https://www.ers.usda.gov/amber-waves/201...
).

One of the consequences of the increased number of dicamba applications on tolerant soybean and cotton (Gossypium spp.) cultivars in the United States was the appearance of phytotoxic symptoms in herbicide-susceptible crops located close to the area receiving the herbicide (Zaccaro et al., 2020ZACCARO, M.L.M.; NORSWORTHY, J.K.; BRABHAM, C.B. Dicamba translocation in soybean and accumulation in seed. Weed Science, v.68, p.333-339, 2020. DOI: https://doi.org/10.1017/wsc.2020.36.
https://doi.org/10.1017/wsc.2020.36...
). It is estimated that 1.4 million hectares of soybean cultivated in 2018 were damaged by physical drift, volatility, and spray tank contamination due to dicamba applications (Wechsler et al., 2019WECHSLER, S.J.; SMITH, D.; MCFADDEN, J.; DODSON, L.; WILLIAMSON, S. The use of genetically engineered dicamba-tolerant soybean seeds has increased quickly, benefiting adopters but damaging crops in some fields. 2019. Available at: <Available at: https://www.ers.usda.gov/amber-waves/2019/october/the-use-of-genetically-engineered-dicamba-tolerant-soybean-seeds-has-increased-quickly-benefiting-adopters-but-damaging-crops-in-some-fields/ >. Accessed on: Dec. 18 2019.
https://www.ers.usda.gov/amber-waves/201...
), as non-tolerant soybean is very susceptible to this herbicide (Johnson et al., 2012JOHNSON, V.A.; FISHER, L.R.; JORDAN, D.L.; EDMISTEN, K.E.; STEWART, A.M.; YORK, A.C. Cotton, peanut, and soybean response to sublethal rates of dicamba, glufosinate, and 2,4-D. Weed Technology, v.26, p.195-206, 2012. DOI: https://doi.org/10.1614/WT-D-11-00054.1.
https://doi.org/10.1614/WT-D-11-00054.1...
). Solomom & Bradley (2014)SOLOMOM, C.B.; BRADLEY, K.W. Influence of application timings and sublethal rates of synthetic auxin herbicides on soybean. Weed Technology, v.28, p.454-464, 2014. DOI: https://doi.org/10.1614/WT-D-13-00145.1.
https://doi.org/10.1614/WT-D-13-00145.1...
reported that 0.03 g ha-1 dicamba, equivalent to 0.005% of the used rate, is sufficient to cause visible symptoms of injury on soybean plants. However, visible injury is not an adequate parameter to estimate losses in soybean yield because it is a subjective and highly variable characteristic (Foster et al., 2019FOSTER, M.R.; GRIFFIN, J.L.; COPES, J.T.; BLOUIN, D.C. Development of a model to predict soybean yield loss from dicamba exposure. Weed Technology, v.33, p.287-295, 2019. DOI: https://doi.org/10.1017/wet.2018.120.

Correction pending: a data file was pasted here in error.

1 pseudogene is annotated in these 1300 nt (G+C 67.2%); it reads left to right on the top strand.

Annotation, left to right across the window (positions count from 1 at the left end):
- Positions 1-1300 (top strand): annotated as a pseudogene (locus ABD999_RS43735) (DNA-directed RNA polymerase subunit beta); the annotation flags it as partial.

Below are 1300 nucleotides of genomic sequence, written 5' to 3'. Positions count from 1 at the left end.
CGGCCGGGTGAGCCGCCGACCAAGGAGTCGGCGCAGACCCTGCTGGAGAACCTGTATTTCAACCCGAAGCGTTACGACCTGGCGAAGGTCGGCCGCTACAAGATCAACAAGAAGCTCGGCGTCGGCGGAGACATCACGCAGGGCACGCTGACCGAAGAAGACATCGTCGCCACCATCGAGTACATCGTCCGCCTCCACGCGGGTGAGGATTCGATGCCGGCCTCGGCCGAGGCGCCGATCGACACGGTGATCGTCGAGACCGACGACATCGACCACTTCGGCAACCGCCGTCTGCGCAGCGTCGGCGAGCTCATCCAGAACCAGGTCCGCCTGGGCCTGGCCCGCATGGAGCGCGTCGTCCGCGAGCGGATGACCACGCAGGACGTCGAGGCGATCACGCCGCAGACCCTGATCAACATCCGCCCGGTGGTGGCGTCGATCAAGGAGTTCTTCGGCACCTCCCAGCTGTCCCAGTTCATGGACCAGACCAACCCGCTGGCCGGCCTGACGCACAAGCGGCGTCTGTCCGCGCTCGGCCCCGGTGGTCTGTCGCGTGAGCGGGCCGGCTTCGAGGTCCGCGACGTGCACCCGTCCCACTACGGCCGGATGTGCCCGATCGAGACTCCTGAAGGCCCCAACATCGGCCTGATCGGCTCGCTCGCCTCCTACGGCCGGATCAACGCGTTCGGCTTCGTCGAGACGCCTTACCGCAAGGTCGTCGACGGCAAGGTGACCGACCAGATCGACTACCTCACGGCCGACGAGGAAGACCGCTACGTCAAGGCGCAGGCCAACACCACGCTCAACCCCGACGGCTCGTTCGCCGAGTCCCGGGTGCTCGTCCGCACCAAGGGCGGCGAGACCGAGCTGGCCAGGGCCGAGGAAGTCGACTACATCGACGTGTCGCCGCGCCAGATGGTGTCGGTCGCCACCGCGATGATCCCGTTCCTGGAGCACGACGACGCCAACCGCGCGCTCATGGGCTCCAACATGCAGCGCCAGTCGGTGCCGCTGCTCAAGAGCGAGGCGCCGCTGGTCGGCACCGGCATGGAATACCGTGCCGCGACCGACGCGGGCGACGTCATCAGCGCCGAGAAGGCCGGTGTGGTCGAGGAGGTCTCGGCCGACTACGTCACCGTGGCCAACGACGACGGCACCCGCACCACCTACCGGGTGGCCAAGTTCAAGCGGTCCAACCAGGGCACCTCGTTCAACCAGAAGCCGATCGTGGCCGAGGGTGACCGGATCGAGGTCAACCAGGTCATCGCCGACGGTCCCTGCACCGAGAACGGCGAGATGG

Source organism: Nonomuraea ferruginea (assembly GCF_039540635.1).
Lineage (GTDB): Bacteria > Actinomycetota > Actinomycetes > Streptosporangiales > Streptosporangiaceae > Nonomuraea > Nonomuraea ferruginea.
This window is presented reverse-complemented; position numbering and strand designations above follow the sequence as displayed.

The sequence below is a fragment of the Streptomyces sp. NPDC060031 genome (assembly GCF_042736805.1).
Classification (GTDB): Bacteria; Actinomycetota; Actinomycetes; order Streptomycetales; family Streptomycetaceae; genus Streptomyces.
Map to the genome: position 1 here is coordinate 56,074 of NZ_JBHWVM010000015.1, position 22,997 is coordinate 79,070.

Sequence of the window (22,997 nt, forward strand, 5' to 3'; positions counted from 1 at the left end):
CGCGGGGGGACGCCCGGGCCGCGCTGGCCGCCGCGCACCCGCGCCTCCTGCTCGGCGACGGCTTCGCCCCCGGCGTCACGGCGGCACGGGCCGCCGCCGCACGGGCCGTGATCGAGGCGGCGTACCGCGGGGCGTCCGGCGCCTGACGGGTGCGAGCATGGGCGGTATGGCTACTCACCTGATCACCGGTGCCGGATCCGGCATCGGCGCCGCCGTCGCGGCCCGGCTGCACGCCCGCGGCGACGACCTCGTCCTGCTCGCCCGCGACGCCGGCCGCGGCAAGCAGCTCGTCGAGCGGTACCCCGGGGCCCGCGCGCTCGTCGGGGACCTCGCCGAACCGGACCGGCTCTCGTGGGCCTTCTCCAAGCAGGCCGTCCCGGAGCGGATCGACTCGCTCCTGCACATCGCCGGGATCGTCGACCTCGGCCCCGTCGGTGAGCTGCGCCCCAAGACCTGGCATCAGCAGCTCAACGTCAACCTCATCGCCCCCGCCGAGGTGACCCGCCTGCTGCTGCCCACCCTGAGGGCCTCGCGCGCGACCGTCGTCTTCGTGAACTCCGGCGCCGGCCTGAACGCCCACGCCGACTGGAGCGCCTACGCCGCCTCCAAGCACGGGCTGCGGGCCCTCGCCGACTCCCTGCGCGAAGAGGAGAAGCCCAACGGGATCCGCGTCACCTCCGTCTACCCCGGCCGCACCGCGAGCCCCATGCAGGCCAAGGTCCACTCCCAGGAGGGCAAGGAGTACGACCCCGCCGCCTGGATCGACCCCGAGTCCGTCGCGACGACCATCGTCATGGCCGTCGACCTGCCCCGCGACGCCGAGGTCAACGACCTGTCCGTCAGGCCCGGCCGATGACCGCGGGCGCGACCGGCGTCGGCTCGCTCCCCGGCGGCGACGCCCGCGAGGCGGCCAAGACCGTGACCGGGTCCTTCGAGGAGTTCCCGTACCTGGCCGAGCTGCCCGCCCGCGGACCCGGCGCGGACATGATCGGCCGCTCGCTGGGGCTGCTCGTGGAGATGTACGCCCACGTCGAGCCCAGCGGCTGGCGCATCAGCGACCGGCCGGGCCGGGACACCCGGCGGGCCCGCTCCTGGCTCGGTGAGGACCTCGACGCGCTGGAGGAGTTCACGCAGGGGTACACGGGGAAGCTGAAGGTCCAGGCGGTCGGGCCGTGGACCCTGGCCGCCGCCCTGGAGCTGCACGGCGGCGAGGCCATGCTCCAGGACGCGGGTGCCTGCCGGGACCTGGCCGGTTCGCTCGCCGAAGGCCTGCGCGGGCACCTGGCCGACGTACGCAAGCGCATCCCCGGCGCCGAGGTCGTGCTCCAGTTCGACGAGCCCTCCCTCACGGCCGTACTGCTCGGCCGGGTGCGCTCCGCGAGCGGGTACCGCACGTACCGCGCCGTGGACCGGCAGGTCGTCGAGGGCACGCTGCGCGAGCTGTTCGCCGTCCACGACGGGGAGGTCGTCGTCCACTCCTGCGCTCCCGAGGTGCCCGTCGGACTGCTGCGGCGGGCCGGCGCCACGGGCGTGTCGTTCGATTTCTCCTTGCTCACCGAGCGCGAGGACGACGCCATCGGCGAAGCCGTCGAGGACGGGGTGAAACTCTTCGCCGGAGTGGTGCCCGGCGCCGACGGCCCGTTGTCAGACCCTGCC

https://doi.org/10.1017/wet.2018.120...
).

Soybean damage from dicamba drift is related to soil and climate conditions before, during, and after exposure to the herbicide (Griffin et al., 2013GRIFFIN, J.L.; BAUERLE, M.J.; STEPHENSON III, D.O.; MILLER, D.K.; BOUDREAUX, J.M. Soybean response to dicamba applied at vegetative and reproductive growth stages. Weed Technology, v.27, p.696-703, 2013. DOI: https://doi.org/10.1614/WT-D-13-00084.1.
https://doi.org/10.1614/WT-D-13-00084.1...
). Besides directly affecting the drift process (Hilz & Vermeer, 2013HILZ, E.; VERMEER, A.W.P. Spray drift review: the extent to which a formulation can contribute to spray drift reduction. Crop Protection, v.44, p.75-83, 2013. DOI: https://doi.org/10.1016/j.cropro.2012.10.020.
https://doi.org/10.1016/j.cropro.2012.10...
; Holterman et al., 2017HOLTERMAN, H.J.; van de ZANDE, J.C.; HUIJSMANS, J.F.M.; WENNEKER, M. An empirical model based on phenological growth stage for predicting pesticide spray drift in pome fruit orchards. Biosystems Engineering, v.154, p.46-61, 2017. DOI: https://doi.org/10.1016/j.biosystemseng.2016.08.016.
https://doi.org/10.1016/j.biosystemseng....
), temperature and relative humidity also affect the physiological response of the plant (Egan et al., 2014EGAN, J.F.; BARLOW, K.M.; MORTENSEN, D.A. A meta-analysis on the effects of 2,4-D and dicamba drift on soybean and cotton. Weed Science, v.62, p.193-206, 2014. DOI: https://doi.org/10.1614/WS-D-13-00025.1.
https://doi.org/10.1614/WS-D-13-00025.1...
). The rainfall regime is another factor that influences the injury caused by dicamba and the reduction of crop yield (Foster & Griffin, 2018FOSTER, M.R.; GRIFFIN, J.L. Injury criteria associated with soybean exposure to dicamba. Weed Technology, v.32, p.608-617, 2018. DOI: https://doi.org/10.1017/wet.2018.42.
https://doi.org/10.1017/wet.2018.42...
). Moreover, the sensitivity of soybean to dicamba depends on the phenological stage of the crop at the time of exposure. Studies have shown that the yield losses of soybean exposed to dicamba at the reproductive stage were higher than at the vegetative stage (Johnson et al., 2012JOHNSON, V.A.; FISHER, L.R.; JORDAN, D.L.; EDMISTEN, K.E.; STEWART, A.M.; YORK, A.C. Cotton, peanut, and soybean response to sublethal rates of dicamba, glufosinate, and 2,4-D. Weed Technology, v.26, p.195-206, 2012. DOI: https://doi.org/10.1614/WT-D-11-00054.1.
https://doi.org/10.1614/WT-D-11-00054.1...
; Griffin et al., 2013GRIFFIN, J.L.; BAUERLE, M.J.; STEPHENSON III, D.O.; MILLER, D.K.; BOUDREAUX, J.M. Soybean response to dicamba applied at vegetative and reproductive growth stages. Weed Technology, v.27, p.696-703, 2013. DOI: https://doi.org/10.1614/WT-D-13-00084.1.
https://doi.org/10.1614/WT-D-13-00084.1...
; Soltani et al., 2016SOLTANI, N.; NURSE, R.E.; SIKKEMA, P.H. Response of glyphosate-resistant soybean to dicamba spray tank contamination during vegetative and reproductive growth stages. Canadian Journal of Plant Science, v.96, p.160-164, 2016. DOI: https://doi.org/10.1139/cjps-2015-0175.
https://doi.org/10.1139/cjps-2015-0175...
; Kniss, 2018KNISS, A.R. Soybean response to dicamba: a meta-analysis. Weed Technology, v.32, p.507-512, 2018. DOI: https://doi.org/10.1017/wet.2018.74.
https://doi.org/10.1017/wet.2018.74...